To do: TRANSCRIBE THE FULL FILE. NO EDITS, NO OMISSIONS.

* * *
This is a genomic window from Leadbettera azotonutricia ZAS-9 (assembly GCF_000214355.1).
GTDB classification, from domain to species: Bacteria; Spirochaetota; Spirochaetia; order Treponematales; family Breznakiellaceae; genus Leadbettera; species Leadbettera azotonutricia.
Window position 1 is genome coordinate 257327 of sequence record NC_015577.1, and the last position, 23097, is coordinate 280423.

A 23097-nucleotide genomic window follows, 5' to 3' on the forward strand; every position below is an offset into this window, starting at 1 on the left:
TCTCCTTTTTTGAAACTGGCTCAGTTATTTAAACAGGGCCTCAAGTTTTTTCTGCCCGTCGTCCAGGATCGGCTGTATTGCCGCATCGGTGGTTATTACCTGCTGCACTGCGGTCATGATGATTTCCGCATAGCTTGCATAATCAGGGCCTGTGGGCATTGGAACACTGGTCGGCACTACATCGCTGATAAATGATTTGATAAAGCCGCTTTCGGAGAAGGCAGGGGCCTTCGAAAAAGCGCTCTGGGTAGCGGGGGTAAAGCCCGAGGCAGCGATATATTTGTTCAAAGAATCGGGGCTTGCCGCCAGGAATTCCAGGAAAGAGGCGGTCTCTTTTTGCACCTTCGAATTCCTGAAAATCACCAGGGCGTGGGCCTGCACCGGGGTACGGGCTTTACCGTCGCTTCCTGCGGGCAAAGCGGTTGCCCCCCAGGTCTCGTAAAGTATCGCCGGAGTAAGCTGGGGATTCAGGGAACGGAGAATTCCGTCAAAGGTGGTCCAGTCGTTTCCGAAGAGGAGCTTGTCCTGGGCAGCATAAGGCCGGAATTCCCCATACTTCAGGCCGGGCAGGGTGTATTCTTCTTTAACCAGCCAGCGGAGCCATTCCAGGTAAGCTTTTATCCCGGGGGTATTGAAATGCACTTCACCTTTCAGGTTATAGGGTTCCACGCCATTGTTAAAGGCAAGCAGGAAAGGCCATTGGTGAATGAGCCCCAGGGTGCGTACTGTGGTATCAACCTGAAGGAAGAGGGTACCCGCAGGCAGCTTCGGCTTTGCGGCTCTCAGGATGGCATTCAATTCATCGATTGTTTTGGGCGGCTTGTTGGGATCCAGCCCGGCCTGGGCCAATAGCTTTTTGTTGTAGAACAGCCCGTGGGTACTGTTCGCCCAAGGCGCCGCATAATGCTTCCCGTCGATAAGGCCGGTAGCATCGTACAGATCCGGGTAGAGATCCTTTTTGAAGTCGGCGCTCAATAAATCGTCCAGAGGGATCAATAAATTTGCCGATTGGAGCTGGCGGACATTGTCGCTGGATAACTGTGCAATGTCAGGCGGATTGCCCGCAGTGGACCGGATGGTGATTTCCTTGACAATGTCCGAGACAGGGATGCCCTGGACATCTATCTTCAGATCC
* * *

This is a genomic window from Leadbettera azotonutricia ZAS-9 (assembly GCF_000214355.1).
GTDB classification, from domain to species: Bacteria; Spirochaetota; Spirochaetia; order Treponematales; family Breznakiellaceae; genus Leadbettera; species Leadbettera azotonutricia.
Window position 1 is genome coordinate 257327 of sequence record NC_015577.1, and the last position, 23097, is coordinate 280423.

A 23097-nucleotide genomic window follows, 5' to 3' on the forward strand; every position below is an offset into this window, starting at 1 on the left:
TCTCCTTTTTTGAAACTGGCTCAGTTATTTAAACAGGGCCTCAAGTTTTTTCTGCCCGTCGTCCAGGATCGGCTGTATTGCCGCATCGGTGGTTATTACCTGCTGCACTGCGGTCATGATGATTTCCGCATAGCTTGCATAATCAGGGCCTGTGGGCATTGGAACACTGGTCGGCACTACATCGCTGATAAATGATTTGATAAAGCCGCTTTCGGAGAAGGCAGGGGCCTTCGAAAAAGCGCTCTGGGTAGCGGGGGTAAAGCCCGAGGCAGCGATATATTTGTTCAAAGAATCGGGGCTTGCCGCCAGGAATTCCAGGAAAGAGGCGGTCTCTTTTTGCACCTTCGAATTCCTGAAAATCACCAGGGCGTGGGCCTGCACCGGGGTACGGGCTTTACCGTCGCTTCCTGCGGGCAAAGCGGTTGCCCCCCAGGTCTCGTAAAGTATCGCCGGAGTAAGCTGGGGATTCAGGGAACGGAGAATTCCGTCAAAGGTGGTCCAGTCGTTTCCGAAGAGGAGCTTGTCCTGGGCAGCATAAGGCCGGAATTCCCCATACTTCAGGCCGGGCAGGGTGTATTCTTCTTTAACCAGCCAGCGGAGCCATTCCAGGTAAGCTTTTATCCCGGGGGTATTGAAATGCACTTCACCTTTCAGGTTATAGGGTTCCACGCCATTGTTAAAGGCAAGCAGGAAAGGCCATTGGTGAATGAGCCCCAGGGTGCGTACTGTGGTATCAACCTGAAGGAAGAGGGTACCCGCAGGCAGCTTCGGCTTTGCGGCTCTCAGGATGGCATTCAATTCATCGATTGTTTTGGGCGGCTTGTTGGGATCCAGCCCGGCCTGGGCCAATAGCTTTTTGTTGTAGAACAGCCCGTGGGTACTGTTCGCCCAAGGCGCCGCATAATGCTTCCCGTCGATAAGGCCGGTAGCATCGTACAGATCCGGGTAGAGATCCTTTTTGAAGTCGGCGCTCAATAAATCGTCCAGAGGGATCAATAAATTTGCCGATTGGAGCTGGCGGACATTGTCGCTGGATAACTGTGCAATGTCAGGCGGATTGCCCGCAGTGGACCGGATGGTGATTTCCTTGACAATGTCCGAGACAGGGATGCCCTGGACATCTATCTTCAGATCC